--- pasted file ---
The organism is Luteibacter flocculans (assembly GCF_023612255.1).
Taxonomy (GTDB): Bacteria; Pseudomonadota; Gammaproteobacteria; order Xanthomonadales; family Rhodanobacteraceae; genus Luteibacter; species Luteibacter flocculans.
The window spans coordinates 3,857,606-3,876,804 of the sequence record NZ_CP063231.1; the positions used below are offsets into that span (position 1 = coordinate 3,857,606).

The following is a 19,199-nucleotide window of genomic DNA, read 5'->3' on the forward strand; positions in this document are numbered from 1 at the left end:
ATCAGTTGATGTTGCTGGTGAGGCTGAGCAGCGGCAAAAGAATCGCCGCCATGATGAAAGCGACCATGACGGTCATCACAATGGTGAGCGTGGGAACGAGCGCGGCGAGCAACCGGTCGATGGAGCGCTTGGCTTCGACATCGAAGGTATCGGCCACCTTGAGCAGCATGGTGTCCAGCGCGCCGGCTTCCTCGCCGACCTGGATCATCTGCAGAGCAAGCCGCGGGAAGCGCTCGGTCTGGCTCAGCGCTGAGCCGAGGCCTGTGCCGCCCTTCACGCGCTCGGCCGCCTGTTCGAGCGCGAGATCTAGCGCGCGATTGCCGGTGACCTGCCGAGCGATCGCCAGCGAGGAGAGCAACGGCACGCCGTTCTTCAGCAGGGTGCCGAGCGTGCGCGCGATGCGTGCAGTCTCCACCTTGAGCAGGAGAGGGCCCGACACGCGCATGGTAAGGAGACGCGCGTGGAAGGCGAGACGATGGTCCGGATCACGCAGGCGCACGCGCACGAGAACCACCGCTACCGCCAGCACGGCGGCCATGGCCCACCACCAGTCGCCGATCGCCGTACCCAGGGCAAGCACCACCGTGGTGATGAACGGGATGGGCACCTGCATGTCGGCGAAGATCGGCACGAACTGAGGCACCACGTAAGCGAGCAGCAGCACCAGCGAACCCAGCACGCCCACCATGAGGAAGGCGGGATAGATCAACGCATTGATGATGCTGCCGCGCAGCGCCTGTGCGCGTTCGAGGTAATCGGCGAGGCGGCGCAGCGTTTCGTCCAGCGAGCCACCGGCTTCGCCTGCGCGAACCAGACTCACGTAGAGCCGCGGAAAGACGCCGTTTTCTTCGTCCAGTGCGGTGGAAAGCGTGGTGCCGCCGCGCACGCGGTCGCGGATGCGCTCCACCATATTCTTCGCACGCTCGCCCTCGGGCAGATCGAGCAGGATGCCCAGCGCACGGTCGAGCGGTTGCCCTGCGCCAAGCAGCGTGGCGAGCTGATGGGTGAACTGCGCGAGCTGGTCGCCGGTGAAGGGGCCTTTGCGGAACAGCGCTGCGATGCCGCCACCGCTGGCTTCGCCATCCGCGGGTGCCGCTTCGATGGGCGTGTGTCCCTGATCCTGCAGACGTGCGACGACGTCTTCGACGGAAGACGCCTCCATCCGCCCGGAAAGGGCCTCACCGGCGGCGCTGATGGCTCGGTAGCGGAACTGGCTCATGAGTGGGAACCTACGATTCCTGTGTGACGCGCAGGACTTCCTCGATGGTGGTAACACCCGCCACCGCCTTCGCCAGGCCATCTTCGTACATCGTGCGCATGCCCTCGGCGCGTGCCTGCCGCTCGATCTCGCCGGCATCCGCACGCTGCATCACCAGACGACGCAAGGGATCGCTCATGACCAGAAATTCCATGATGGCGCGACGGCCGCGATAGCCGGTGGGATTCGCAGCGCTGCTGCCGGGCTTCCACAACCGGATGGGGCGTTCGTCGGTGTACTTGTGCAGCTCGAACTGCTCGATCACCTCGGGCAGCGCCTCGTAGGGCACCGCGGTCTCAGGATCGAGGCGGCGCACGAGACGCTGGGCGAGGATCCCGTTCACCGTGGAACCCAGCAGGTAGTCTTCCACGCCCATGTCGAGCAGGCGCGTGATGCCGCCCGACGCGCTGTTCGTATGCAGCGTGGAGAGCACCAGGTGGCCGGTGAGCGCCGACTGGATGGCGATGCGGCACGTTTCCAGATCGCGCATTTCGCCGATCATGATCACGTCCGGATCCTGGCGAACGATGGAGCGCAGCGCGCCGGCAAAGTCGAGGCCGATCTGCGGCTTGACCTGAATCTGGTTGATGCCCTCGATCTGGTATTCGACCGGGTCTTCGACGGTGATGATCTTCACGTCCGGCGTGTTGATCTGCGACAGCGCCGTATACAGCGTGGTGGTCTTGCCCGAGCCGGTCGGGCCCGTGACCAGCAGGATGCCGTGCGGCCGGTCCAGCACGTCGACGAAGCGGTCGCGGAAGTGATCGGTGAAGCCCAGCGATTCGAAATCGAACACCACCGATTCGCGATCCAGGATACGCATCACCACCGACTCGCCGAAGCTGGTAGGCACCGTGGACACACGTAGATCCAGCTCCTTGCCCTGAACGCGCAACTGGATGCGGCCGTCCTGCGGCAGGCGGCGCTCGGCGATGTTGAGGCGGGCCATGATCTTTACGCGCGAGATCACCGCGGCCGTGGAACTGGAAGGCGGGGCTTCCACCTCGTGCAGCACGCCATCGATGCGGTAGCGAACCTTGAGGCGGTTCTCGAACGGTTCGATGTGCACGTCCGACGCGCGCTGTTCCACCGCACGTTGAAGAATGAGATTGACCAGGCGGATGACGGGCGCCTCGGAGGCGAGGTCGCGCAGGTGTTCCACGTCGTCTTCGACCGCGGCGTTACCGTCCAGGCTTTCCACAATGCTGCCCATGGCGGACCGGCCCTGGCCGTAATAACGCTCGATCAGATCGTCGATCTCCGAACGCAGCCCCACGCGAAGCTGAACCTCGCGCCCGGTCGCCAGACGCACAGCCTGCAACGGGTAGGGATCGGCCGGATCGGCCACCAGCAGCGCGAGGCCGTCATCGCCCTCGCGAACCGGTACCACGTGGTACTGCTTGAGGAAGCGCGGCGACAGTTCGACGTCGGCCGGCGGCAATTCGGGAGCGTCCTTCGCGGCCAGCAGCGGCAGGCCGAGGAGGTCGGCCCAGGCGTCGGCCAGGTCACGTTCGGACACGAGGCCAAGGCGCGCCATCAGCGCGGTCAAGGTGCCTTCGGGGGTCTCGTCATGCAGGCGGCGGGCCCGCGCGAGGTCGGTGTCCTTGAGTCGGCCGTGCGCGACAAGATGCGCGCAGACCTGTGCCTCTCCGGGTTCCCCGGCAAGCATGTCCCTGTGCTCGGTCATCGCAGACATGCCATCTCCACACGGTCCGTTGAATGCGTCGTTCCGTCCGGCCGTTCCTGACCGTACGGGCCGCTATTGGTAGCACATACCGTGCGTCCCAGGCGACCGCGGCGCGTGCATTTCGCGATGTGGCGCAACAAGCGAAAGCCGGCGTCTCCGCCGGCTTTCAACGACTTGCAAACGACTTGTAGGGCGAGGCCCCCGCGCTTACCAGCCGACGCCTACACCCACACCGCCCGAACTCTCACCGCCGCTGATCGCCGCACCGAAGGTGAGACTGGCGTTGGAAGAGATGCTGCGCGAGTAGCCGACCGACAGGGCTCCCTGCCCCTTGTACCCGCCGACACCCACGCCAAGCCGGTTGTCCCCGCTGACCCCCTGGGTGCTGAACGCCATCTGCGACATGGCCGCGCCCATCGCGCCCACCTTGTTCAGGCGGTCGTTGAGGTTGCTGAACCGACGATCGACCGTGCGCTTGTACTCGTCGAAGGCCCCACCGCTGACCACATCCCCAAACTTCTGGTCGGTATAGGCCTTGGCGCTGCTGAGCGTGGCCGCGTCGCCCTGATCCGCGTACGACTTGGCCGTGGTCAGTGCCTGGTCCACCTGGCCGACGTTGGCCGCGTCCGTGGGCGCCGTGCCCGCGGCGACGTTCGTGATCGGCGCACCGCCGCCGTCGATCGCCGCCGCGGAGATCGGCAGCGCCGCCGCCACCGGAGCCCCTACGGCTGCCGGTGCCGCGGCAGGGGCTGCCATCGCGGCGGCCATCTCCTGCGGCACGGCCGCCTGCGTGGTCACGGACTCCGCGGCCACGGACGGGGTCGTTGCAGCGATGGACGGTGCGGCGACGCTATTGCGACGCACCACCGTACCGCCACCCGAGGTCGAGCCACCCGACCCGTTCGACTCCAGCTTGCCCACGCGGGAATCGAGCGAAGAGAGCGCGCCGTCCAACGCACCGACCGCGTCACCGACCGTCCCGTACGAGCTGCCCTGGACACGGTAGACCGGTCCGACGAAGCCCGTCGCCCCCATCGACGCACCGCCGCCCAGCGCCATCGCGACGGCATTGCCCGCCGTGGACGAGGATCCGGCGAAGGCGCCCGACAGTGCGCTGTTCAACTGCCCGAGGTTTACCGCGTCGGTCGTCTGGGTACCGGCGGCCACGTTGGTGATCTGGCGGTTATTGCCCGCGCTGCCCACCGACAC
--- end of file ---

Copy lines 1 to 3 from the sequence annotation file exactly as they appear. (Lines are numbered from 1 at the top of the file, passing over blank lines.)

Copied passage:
The organism is Luteibacter flocculans (assembly GCF_023612255.1).
Taxonomy (GTDB): Bacteria; Pseudomonadota; Gammaproteobacteria; order Xanthomonadales; family Rhodanobacteraceae; genus Luteibacter; species Luteibacter flocculans.
The window spans coordinates 3,857,606-3,876,804 of the sequence record NZ_CP063231.1; the positions used below are offsets into that span (position 1 = coordinate 3,857,606).